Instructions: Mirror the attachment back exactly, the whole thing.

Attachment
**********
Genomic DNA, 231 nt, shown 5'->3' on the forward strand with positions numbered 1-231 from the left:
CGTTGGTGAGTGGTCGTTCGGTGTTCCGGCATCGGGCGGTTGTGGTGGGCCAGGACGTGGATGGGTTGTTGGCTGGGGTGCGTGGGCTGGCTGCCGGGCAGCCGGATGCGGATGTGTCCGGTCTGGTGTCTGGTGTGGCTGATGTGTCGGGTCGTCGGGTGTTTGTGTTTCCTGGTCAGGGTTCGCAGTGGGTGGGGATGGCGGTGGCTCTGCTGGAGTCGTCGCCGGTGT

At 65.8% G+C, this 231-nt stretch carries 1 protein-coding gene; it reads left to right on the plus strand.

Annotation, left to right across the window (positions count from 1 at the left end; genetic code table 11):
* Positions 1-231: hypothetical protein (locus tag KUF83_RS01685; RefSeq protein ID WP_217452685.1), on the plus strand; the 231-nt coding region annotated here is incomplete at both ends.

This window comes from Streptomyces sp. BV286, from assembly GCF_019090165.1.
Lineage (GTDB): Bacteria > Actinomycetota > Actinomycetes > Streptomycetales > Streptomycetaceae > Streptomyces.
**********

Genomic DNA, 231 nt, shown 5'->3' on the forward strand with positions numbered 1-231 from the left:
CGTTGGTGAGTGGTCGTTCGGTGTTCCGGCATCGGGCGGTTGTGGTGGGCCAGGACGTGGATGGGTTGTTGGCTGGGGTGCGTGGGCTGGCTGCCGGGCAGCCGGATGCGGATGTGTCCGGTCTGGTGTCTGGTGTGGCTGATGTGTCGGGTCGTCGGGTGTTTGTGTTTCCTGGTCAGGGTTCGCAGTGGGTGGGGATGGCGGTGGCTCTGCTGGAGTCGTCGCCGGTGT

At 65.8% G+C, this 231-nt stretch carries 1 protein-coding gene; it reads left to right on the plus strand.

Annotation, left to right across the window (positions count from 1 at the left end; genetic code table 11):
* Positions 1-231: hypothetical protein (locus tag KUF83_RS01685; RefSeq protein ID WP_217452685.1), on the plus strand; the 231-nt coding region annotated here is incomplete at both ends.

This window comes from Streptomyces sp. BV286, from assembly GCF_019090165.1.
Lineage (GTDB): Bacteria > Actinomycetota > Actinomycetes > Streptomycetales > Streptomycetaceae > Streptomyces.